Families and Cities
To the editor:
I don’t see childless cities as a problem as much as a model worthy of export [Joel Kotkin and Ali Modarres, “The Childless City,” Summer 2013]. I live in Europe, where the cities are crawling with kids; you can’t get away from them. Because children must be constantly catered to, fed, changed, and kept entertained, they create a fatuous atmosphere where conversations instantly turn witless—an atmosphere that inhibits creativity and serious culture and all the joys of being a grown-up. You can be in the most beautiful restaurant at midnight, and six-year-olds will be shouting for attention and toddlers will be running from table to table. You’re forced to say “how cute” until you could scream. I miss New York, with its grungy edge and the sense of the new and fantastic waiting around every corner.
To the editor:
It’s possible that cities will evolve into career way stations for those destined to have families of their own, with a few diehards raising their kids—along with others who are uninterested in children—sticking around. Indeed, it seems that some cities are havens from the intolerance of the suburbs, an intolerance driven less by human evil than by an innate desire to have a protected environment for children.
To the editor:
Has either author visited Brooklyn, Manhattan, or Seattle recently? Those places are crawling with kids. Brooklyn is the punch line of so many jokes because of the exploding population of children under five. People hate going to restaurants, parks, and even bars because of the stroller set. Cities are bursting with kids; the challenge lies in providing the services that families need and demand. Our public schools (in Brooklyn) are way over capacity; everyone knows that when you have kids, you wind up in Brooklyn. The authors are delusional if they think that cities are “kiddie deserts.” New York is an amazing city for kids and has a quality of life that outpaces any suburb I’ve visited—especially when you factor in access to parks, museums, culture, walkability, and sustainability.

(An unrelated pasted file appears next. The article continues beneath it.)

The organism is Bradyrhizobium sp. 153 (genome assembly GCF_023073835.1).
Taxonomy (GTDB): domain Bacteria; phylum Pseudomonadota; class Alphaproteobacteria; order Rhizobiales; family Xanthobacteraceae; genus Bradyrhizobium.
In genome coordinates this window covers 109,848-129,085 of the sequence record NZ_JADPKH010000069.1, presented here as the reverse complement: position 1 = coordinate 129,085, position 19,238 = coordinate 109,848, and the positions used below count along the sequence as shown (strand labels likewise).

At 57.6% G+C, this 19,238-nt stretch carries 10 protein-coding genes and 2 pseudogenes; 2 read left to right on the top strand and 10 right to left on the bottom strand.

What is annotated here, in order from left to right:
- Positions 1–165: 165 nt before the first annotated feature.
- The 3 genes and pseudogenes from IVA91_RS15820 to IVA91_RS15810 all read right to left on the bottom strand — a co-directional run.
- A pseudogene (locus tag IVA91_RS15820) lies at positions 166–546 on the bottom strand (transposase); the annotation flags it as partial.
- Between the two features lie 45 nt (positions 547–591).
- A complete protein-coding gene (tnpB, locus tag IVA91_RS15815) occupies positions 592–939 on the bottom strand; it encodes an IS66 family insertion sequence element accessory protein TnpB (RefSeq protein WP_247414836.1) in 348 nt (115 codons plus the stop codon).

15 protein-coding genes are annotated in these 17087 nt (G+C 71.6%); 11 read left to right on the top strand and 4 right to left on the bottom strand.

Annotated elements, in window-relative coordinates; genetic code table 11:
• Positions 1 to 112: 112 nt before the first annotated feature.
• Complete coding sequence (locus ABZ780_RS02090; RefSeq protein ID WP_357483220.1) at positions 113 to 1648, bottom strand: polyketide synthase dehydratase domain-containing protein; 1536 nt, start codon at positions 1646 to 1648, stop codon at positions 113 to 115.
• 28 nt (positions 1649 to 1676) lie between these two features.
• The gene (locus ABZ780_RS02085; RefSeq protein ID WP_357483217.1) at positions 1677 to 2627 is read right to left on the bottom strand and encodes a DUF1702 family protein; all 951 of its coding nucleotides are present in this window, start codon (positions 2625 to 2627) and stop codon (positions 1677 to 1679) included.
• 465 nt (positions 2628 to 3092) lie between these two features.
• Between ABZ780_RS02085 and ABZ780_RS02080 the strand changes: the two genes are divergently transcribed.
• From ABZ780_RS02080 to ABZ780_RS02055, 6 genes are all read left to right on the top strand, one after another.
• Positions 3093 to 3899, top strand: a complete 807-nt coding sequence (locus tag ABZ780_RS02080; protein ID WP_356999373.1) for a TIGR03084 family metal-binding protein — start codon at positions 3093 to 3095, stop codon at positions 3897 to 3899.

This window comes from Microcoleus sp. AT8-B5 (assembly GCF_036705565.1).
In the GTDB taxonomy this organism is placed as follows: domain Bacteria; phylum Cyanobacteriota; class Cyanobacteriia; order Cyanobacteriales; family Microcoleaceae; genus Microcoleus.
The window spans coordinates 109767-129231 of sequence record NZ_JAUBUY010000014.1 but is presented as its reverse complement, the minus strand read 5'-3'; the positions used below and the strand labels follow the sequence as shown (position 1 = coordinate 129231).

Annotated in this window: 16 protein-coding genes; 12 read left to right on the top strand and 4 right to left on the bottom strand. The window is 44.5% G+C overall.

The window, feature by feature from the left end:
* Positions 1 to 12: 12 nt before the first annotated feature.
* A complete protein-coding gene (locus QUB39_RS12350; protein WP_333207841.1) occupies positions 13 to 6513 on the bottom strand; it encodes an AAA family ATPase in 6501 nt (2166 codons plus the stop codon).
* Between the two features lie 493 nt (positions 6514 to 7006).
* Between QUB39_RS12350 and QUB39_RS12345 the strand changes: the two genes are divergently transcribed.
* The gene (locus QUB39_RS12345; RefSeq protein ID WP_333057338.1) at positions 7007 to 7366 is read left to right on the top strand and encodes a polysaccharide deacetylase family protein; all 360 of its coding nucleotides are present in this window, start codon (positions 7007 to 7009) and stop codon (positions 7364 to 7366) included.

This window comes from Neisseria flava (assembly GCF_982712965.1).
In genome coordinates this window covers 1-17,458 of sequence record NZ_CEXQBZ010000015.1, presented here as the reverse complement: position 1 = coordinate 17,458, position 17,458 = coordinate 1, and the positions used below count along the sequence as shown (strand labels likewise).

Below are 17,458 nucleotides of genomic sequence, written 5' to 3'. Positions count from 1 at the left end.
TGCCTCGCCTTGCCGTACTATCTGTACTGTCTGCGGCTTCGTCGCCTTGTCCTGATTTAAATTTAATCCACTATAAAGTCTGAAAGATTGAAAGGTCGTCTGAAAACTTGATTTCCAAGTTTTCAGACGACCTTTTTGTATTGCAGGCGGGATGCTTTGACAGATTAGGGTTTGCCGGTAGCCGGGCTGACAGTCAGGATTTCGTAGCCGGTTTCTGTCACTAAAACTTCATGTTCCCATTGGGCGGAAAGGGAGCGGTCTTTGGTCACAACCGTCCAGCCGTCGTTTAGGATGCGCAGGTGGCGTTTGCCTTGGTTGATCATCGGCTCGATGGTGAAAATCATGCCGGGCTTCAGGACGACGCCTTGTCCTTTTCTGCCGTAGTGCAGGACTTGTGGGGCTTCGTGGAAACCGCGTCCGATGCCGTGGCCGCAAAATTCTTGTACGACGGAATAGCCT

Joel Kotkin responds:
Intolerance comes in many forms. Urban areas that embrace certain values—for example, public nudity—are often hostile to people with children. Certainly, Mr. Giese can’t be speaking of racial intolerance, since most immigrants ultimately seek out suburbs.
Statistics show that European cities have very low populations of children and, in my experience, fewer kids than most U.S. cities. At least Americans with kids are unlikely to have them out late at night—and one frequently hears “witless conversations” with no children around.
Mr. Botsford is not looking at the numbers. Many people have children in cities, but most seem to move out before long. The overall number of children in cities has dropped even as the total population grows. My coauthor, Ali Modarres, compiled these numbers for all the major U.S. metropolitan areas. It’s true that cities offer things that suburbs do not. But the opposite is also true—particularly in terms of space, cost, public education, and safety. And by the way, my family has been living in Brooklyn since the turn of the last century, and I was there as recently as this summer. Seattle has one of the lowest percentages of children in the country. Rebuttal based on impression, not data, is simply denial.